Widow devastated as judge rules her $280,000 home will be sold over unpaid $6.30 tax bill

truther April 29, 2014 1
Ryan Gorman

A widow has been told for the second time by a Pennsylvania court that her home’s sale at auction after she failed to pay property taxes is valid – she owed only $6.30 at the time it was sold.

Eileen Battisti, 53, of Aliquippa, lost legal rights to her $280,000 home over two years ago after failing to pay the paltry sum but has made multiple appeals on grounds she did not know it was owed.

Widow devastated as judge rules her $280,000 home will be sold over unpaid $6

The most recent decision made last week denied her request to reverse the September 2011 sale of a house she is still reportedly living in.

‘I paid everything, and didn’t know about the $6.30,’ Battisti said. ‘For the house to be sold just because of $6.30 is crazy.’

She had previously owed other taxes, the court noted, but at the time of the sale she owed just $235, including other interest and fees.

Beaver County Common Pleas Judge Gus Kwidis wrote in his ruling that the county tax claim bureau complied with notification requirements in state law before the auction.

‘There is no doubt that (she) had actual receipt of the notification of the tax upset sale on July 7, 2011, and Aug. 16, 2011,’ the judge wrote. ‘Moreover, on Aug. 12, 2011, a notice of sale was sent by first class mail and was not returned.’

Battisti also admitted to receiving those notices, the judge asserted, according to the Pittsburgh Tribune-Review.

He write in the ruling there “is no doubt’ Battisti “had actual receipt” of them.

The property sold for about $116,000, and she is entitled to $108,039 if subsequent appeals are unsuccessful, according to the paper.

‘She’s going to get that money, but she’s going to lose her house. All the notice requirements were met,’ wrote Kwidis. ‘In tax assessment laws, even if I feel sorry for her, I can’t do anything to help her.

‘Everyone felt bad about it.’

Her beloved home: Battisti's house was sold at far less than even half market value

Her beloved home: Battisti’s house was sold at far less than even half market value

An attorney for the purchaser did not return a phone message left on Monday.

Joe Askar, Beaver County’s chief solicitor, said the judge got the decision right, based on the law.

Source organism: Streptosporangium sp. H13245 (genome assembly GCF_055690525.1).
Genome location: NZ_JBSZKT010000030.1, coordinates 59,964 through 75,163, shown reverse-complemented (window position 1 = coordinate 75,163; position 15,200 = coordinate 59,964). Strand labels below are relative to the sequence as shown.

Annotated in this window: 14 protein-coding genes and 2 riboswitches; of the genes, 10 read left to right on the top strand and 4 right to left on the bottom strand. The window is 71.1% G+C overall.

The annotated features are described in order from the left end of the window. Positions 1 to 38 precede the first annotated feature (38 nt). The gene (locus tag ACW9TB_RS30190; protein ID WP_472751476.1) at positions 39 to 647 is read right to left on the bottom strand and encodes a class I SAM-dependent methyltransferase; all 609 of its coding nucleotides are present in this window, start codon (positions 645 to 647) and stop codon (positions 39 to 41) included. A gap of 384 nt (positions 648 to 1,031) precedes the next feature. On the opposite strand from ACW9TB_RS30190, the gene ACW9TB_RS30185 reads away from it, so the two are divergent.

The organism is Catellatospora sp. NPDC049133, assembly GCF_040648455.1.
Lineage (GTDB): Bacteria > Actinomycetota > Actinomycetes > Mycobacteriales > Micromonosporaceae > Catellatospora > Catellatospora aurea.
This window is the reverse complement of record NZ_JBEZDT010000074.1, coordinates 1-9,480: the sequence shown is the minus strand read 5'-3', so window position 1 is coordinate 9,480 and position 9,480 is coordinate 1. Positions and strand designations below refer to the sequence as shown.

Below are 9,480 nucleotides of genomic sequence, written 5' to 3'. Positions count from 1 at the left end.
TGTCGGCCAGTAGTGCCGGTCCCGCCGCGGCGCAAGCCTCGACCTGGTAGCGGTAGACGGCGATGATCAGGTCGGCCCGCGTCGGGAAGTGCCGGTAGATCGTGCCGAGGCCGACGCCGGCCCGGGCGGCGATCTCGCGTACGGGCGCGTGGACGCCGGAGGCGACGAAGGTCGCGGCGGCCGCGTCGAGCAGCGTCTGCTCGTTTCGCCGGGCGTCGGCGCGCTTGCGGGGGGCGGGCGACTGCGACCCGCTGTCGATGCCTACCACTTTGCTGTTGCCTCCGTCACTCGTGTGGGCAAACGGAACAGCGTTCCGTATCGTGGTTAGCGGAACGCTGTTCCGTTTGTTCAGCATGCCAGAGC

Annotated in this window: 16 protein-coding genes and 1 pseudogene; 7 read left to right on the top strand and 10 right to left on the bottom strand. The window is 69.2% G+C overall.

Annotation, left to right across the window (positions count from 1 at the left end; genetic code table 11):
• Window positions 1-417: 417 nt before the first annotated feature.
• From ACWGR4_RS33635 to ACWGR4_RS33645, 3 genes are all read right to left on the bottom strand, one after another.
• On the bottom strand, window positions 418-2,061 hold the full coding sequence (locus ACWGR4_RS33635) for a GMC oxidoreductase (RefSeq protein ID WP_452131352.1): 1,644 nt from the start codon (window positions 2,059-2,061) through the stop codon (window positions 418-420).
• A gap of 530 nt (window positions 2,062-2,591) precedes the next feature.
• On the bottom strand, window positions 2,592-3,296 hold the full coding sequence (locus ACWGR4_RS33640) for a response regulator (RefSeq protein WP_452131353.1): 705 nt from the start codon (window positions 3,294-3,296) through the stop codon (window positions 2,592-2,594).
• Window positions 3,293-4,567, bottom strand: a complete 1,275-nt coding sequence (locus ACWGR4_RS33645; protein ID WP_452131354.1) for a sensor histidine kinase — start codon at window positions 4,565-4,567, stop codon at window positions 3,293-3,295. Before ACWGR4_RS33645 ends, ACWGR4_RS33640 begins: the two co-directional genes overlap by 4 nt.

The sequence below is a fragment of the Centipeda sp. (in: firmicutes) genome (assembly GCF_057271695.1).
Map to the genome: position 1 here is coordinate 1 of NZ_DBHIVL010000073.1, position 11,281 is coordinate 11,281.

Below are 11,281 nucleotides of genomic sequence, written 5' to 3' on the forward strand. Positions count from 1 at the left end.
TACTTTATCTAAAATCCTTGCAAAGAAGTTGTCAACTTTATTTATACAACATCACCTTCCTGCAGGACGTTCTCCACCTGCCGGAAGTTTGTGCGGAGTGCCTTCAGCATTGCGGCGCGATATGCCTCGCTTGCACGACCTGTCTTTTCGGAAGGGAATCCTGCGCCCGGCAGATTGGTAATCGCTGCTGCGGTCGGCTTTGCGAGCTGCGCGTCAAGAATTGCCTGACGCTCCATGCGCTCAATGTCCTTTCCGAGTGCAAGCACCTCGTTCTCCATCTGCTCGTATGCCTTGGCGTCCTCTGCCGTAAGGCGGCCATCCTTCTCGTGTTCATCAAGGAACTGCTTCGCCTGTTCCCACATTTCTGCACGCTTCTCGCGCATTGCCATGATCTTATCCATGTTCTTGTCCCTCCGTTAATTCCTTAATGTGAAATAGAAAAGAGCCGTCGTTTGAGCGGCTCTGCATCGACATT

‘The county never wants to see anybody lose their home, but at the same time the tax sale law, the tax real estate law, doesn’t give a whole lot of room for error, either,’ Askar said.

Battisti argued her husband handled the paperwork for the property’s taxes before he passed away in 2004.

‘It’s bad — she had some hard times, I guess her husband kind of took care of a lot of that stuff,’ Askar said. ‘It seemed that she was having a hard time coping with the loss of her husband — that just made it set in a little more.’

Battisti told the paper she has no desire to collect the funds and will do everything in her power to retain possession of her home.

Part of that process will include an appeal to the Commonwealth Court, which earlier ordered an evidentiary hearing that led to this ruling.

She will be allowed to stay in the home until a final ruling is made.

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One Comment »

  1. George Peabody May 2, 2014 at 3:18 am - Reply

    Solution: in Hawaii, the REDEMPTION rule allows the homeowner to recover the home from the tax sale by simply paying to the Buyer the RPTax allegedly owed that was paid by the Buyer [$6.30 in this stupid case] within one year. The Buyer knows this voids the sale when they buy it at auction, and is required to give up the house and the RPTax Agency must void the sale and return the Buyer’s money paid at auction. That is REDEMPTION Rule. I wonder if she has that rule there in Penn?
    Is this America, USA? Think you OWN your property? Crooked communist Politicians have corrupted the Right to OWN property with their RPTaxation Slavery. Stop all RPTaxes ! Stop Obama’s Death Tax, NOW !!

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